The Kingdom of Bhutan is so closely guarded it feels like a secret, parallel universe. It is one of the most carbon-neutral countries in the world. It is the only country that measures Gross National Happiness (and ranks high). And it is a place where the natural, unspoilt scenery is as beautiful as its genuine, honest, and welcoming inhabitants. As Bhutan reopens to visitors, we made it through the vortex to this auspicious green haven to understand its “high value, low volume” approach to tourism. Here are our thoughts.
After 2 long years, Bhutan reopened to international travellers this September, introducing a new tourism strategy with serious repercussions for visitors. These include a Sustainable Development Fee (SDF) of USD 200 per person per night, which goes towards maintaining Bhutan’s status as one of the most carbon-negative countries in the world. Inarguably, this has increased the cost of travelling to Bhutan by a significant amount, albeit for a significant reason. Read on for our honest review, from the perspective of a budding millennial first timer, to see if it was worth it.
[All images courtesy of Bhutan Travel, unless otherwise stated]
Is travelling to Bhutan worth it? A millennial reviews
Travelling to Bhutan: Documentation and adrenaline
The documents we needed
With the exception of those from India, Bangladesh, and the Maldives, all visitors to Bhutan require a visa before travelling. The visa costs USD 40 (approx. S$55), on top of the SDF of USD 200 (approx. S$274) per adult per night. All of these things can easily be applied and paid for online, or organised with the help of a tour operator, who can fittingly craft the entire itinerary, too. We went with this latter option, which really smoothed out the process for us. Even though most millennials frown at the idea of a guided tour, it is highly recommended if you’re visiting Bhutan for the first time. We were in safe hands throughout the trip with Bhutan Sky Trails, and our kind, soft-spoken guide Kuenley accommodated all of our demands with great patience.
The adrenaline rush at Paro Airport
Paro International Airport is world-famous for its runway. It is one of the shortest in the world, located within a deep valley surrounded by mountains, and thereby also one of the most dangerous. Luckily, pilots flying into Bhutan are especially trained for this, as there are only two airlines that fly here: Royal Bhutan (Druk Air) and Bhutan Airlines.
A three-hour direct flight from Suvarnabhumi, we enjoyed flying Druk Air, and foodies will especially love that they offer a little bowl of Bhutanese chili (delicious) to go with your meal. A window seat is highly advised if it is your first time. The pilot gave us a kind warning over the cabin speaker before we descended into Paro, which was a sweet way to soothe any anxious fliers pre-arrival. Then, right between two mountains and incredibly close to the rice paddy fields just below, the plane swoops onto the landing strip with great speed and finesse. Your Instagram story of this will woo all of your friends.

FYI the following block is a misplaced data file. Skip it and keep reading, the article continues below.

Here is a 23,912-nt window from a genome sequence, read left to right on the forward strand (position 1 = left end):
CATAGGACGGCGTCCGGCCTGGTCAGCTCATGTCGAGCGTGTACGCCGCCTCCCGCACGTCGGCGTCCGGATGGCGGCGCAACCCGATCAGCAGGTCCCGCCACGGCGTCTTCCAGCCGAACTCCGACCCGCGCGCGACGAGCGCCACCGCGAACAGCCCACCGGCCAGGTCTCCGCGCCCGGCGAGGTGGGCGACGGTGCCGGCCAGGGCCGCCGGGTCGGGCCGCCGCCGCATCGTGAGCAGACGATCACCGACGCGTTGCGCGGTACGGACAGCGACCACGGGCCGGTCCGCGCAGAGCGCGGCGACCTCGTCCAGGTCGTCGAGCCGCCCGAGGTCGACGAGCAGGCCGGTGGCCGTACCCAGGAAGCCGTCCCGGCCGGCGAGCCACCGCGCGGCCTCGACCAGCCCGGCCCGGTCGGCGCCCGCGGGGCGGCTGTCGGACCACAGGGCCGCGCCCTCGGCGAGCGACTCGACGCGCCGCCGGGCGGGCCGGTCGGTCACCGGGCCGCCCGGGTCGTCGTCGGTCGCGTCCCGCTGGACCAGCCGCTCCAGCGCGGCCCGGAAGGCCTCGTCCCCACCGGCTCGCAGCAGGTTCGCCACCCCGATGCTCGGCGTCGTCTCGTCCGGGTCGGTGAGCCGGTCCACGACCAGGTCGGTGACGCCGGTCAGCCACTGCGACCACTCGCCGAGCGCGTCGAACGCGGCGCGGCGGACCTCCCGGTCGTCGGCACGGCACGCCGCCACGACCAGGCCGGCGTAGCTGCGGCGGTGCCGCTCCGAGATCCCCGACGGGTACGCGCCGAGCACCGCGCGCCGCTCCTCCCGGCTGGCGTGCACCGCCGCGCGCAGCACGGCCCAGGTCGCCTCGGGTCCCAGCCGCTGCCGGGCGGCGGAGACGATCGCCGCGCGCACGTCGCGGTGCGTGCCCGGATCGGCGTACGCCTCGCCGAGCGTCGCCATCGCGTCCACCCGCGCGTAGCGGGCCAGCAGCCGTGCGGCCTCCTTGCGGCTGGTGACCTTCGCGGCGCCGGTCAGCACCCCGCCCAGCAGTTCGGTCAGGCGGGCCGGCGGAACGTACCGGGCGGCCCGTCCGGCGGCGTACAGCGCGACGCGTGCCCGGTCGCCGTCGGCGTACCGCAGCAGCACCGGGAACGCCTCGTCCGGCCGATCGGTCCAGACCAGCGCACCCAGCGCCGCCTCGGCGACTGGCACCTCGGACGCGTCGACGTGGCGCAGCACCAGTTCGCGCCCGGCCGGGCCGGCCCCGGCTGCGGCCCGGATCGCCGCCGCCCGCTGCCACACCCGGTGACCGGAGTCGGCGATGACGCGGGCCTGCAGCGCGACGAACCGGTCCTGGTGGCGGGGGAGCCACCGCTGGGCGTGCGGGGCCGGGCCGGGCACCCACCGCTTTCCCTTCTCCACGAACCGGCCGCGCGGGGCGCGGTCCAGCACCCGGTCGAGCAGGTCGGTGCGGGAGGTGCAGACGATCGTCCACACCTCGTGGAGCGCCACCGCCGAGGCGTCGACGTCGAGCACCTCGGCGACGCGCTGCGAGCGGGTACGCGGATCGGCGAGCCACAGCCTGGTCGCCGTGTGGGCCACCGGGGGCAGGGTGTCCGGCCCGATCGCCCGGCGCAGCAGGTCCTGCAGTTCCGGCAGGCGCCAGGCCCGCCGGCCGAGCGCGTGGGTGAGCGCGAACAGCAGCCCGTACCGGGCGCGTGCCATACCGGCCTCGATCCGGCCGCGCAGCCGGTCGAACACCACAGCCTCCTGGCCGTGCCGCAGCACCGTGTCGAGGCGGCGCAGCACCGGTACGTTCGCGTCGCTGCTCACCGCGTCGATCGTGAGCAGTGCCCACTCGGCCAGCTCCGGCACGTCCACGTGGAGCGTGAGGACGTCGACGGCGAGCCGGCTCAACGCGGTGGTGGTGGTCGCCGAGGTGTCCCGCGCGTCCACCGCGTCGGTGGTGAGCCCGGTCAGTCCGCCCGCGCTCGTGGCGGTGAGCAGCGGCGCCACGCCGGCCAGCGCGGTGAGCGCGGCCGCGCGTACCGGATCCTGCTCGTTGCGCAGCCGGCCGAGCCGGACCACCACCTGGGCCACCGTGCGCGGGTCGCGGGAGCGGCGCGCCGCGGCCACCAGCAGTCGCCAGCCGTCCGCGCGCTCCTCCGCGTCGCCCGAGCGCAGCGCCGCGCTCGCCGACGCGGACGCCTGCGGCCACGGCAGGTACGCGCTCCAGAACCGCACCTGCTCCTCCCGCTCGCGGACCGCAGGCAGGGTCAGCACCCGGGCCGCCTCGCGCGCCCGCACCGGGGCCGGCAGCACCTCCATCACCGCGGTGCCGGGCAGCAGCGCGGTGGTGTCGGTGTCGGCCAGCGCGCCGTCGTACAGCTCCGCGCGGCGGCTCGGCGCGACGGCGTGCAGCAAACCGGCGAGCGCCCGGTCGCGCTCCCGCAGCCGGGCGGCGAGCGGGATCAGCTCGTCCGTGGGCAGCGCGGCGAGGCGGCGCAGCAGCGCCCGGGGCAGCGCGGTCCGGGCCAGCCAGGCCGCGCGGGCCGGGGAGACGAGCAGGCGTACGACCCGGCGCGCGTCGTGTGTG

Guide to Paro: Nature walks, hot stone baths, and moonshine
Where we stayed
In Paro, we stayed at Zhiwa Ling Heritage, located just a few minutes from the airport. An utterly stunning boutique hotel, Zhiwa Ling Heritage has been named one of the few Unique Lodges of the World by National Geographic, and wholly and entirely deserves that claim. Warm, wooden fixtures are accentuated by classic colourful Bhutanese paintings and adornments, contrasted by a contemporary chalet-in-the-mountains feel.
Extremely well-kept and surrounded by lush gardens, rooms are divided into different wings named after astrological or celestial terms. Unlike many other hotels in Bhutan, the very spacious rooms also have underfloor heating, which was a blissful feature especially on cold early mornings. Cosy, romantic, and deeply accommodating.
What we got up to
The biggest, most famous attraction in Paro is the Tiger’s Nest, or Paro Taktsang. The Buddhist site is composed of a monastery that has been impressively built into the side of a cliff, seemingly defying near all rules of gravity up in the mountains above Paro. The monastery dates back to 1962, though the meditation cave itself has been used since as early as the ninth century. A truly mesmerising sight to behold, the monastic complex is only reachable via a 4-6 hour hike.
Horses can be ridden upwards to make this journey slightly speedier, though we’ll admit going on foot had something wonderfully meditative about it. There is a cafeteria located at a little less than halfway, as well as viewpoints and benches for resting along the way. The camaraderie amongst hikers, and the energy at the cafeteria is most memorable, as wanderers greet each other as they pass by, gushing to one another about the view up top.
After the long walk, we soothed our tired muscles with a local hot stone bath at ZAnTA. As the name suggests, the hot stone bath is warmed by large natural stones, which are heated for hours on a real fire before bath time. These are then placed into wooden bath tubs together with fresh herbs, so that we were soaking in what was essentially an oversized cup of hot herbal tea. It is extremely relaxing, though those with sensitive skin should definitely approach with caution. We’ll admit we squealed a little as extra stones were thrown in from an unsuspecting flap in the wall at the back of the tub.
What we ate
We enjoyed a few of Bhutan’s classic dishes in Paro, our favourites being the national dish, ema datshi (chili cheese), and local pork paa at dinner. In Bhutan, people enjoy a mostly vegetarian diet, and it is easy to see why, as we found many vegetarian dishes to be absolutely delicious here, especially in combination with the traditional red rice.
On the boozy side, we probed our guide a lot about the local moonshine. Once we finally convinced him, Kuenley served us this special Ara in elegant tea cups. Ara is a white spirit that can lie anywhere from 20-60% ABV, so it is especially nice to drink on cold nights — though drink responsibly or you may regret it in the morning.
What we ‘grammed
The Bhutanese have a close connection to astrology and the stars above, and this wisdom became all the more magical to us in the night time. Those with a professional camera must not miss capturing the night sky, from which even the Milky Way is clearly visible.